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National Cybersecurity and Critical Infrastructure Protection Act of 2014

Floor Speech

Location: Washington, DC


Ms. CLARKE of New York. Mr. Speaker, I yield myself such time as I may consume.

Mr. Speaker, I rise in strong support of H.R. 3696, the National Cybersecurity and Critical Infrastructure Protection Act of 2014, and I am pleased to be here today as an original cosponsor of this legislation.

This bipartisan legislation gives the Department of Homeland Security the legislative authority it needs to carry out its cyber mission and to help protect our Nation's critical infrastructure from cyber attacks and intrusions.

The approach taken in this bill is very much in line with DHS' approach since 2007, when President Bush designated the Department as the lead Federal civilian agency for cybersecurity.

This is a dual mission. DHS is responsible for working with Federal civilian agencies to protect Federal IT networks and the dot-gov domain. At the same time, DHS is responsible for effectively partnering with the private sector to raise its level of cyber hygiene and foster greater cybersecurity.

I am pleased that H.R. 3696 authorizes the 247 operations of the National Cybersecurity and Communications Integration Center, also referred to as NCCIC. The NCCIC has been the epicenter for information sharing about the activities of cyberterrorists and criminals and the reporting of cyber incidents by critical infrastructure owners and operators.

Additionally, the bill codifies ongoing efforts to raise the level of cybersecurity within critical infrastructure sectors. Specifically, it authorizes the development and implementation, in coordination with the private sector, of voluntary risk-based security standards.

This provision essentially codifies the process that the National Institute of Standards and Technology, also known as NIST, undertook pursuant to an executive order that President Obama issued in February of 2013.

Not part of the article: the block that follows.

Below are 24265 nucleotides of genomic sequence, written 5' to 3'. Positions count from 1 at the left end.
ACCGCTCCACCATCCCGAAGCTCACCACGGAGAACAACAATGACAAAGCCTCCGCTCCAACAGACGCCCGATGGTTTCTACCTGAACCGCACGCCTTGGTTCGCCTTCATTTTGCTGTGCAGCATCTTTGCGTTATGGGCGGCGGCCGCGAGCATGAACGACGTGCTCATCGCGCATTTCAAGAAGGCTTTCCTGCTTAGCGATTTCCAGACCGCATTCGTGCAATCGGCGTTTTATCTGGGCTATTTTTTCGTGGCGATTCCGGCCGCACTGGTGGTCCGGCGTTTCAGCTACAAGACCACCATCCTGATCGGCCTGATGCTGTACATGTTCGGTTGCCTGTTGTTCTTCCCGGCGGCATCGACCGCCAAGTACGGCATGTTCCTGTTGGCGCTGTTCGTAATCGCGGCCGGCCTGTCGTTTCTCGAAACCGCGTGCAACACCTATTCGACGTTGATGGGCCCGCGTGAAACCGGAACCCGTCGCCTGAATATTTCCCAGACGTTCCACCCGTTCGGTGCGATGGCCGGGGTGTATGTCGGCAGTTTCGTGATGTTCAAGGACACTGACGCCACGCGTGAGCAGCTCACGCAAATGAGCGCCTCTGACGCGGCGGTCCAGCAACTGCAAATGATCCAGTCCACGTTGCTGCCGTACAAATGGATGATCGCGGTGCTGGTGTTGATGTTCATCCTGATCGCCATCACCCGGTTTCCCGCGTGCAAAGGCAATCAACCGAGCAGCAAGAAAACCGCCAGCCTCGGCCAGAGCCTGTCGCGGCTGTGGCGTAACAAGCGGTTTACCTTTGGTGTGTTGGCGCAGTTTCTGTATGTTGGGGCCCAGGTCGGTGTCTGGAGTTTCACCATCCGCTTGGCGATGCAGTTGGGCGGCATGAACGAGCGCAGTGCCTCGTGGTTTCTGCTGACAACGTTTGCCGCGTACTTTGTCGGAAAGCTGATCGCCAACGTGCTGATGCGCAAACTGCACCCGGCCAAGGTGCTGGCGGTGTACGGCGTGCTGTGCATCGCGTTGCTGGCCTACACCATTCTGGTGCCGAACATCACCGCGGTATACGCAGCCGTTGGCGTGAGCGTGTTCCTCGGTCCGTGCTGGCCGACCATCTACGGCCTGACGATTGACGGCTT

Under the approach taken in this bill, we are asking business and government to come together to find an adaptable and cooperative cybersecurity framework, not an off-the-shelf or check-the-box solution, to raise the level of cybersecurity across the Nation.

I am pleased that the measured and targeted approach taken to working with the private sector was supported by the American Civil Liberties Union, which called our bill ``pro-security and pro-privacy.''

The President said it best:

It is the policy of the United States to enhance the security and resilience of the Nation's critical infrastructure and to maintain a cyber environment that encourages efficiency, innovation, and economic prosperity while promoting safety, security, business confidentiality, privacy, and civil liberties.

While I am also pleased about all we do with respect to the Department's mission to work with the private sector on cybersecurity, I am a bit disappointed that key language that clarifies DHS' roles with respect to other Federal agencies and protection of the dot-gov domain is not in the bill before you today.

Unfortunately, the striking of these provisions appears to have been the price the Committee on Homeland Security had to pay to get this important legislation to the floor.

It seems that the provisions that would have given DHS specific authority to respond in a more timely manner to Federal network breaches were opposed by another committee chairman. Unfortunately, that chairman has willfully chosen to ignore reality.

The reality is that since 2008, DHS has assumed responsibility for working with agencies to protect the dot-gov domain, not the Office of Management and Budget.

It is my hope that, as this legislation moves through the legislative process, there will be progress on efforts to ensure that the law reflects this reality.

With that, Mr. Speaker, I urge passage of H.R. 3696, and I reserve the balance of my time.


Ms. CLARKE of New York. Mr. Speaker, I have no more speakers. If the gentleman from Texas has no more speakers, then, in closing, I urge the passage of H.R. 3696. It is legislation that will enhance DHS' ability to execute its cybersecurity mission. I am particularly pleased that it includes language that I authored to help ensure that DHS has the cyber workforce it needs to execute that mission.

I would like to thank Chairman McCaul and Ranking Member Thompson, as well as the subcommittee chair, Mr. Meehan, for their leadership and their vision, and for their understanding that this is something that keeps us up at night, that this is something that this body must move forward to address--that this is a 21st century threat for which we cannot sit idly by and do nothing about. Their leadership on H.R. 3696 and on the suite of cyber legislation on the floor today speaks volumes to moving us in the right direction.

With that, Mr. Speaker, I urge the passage of H.R. 3696, and I yield back the balance of my time.


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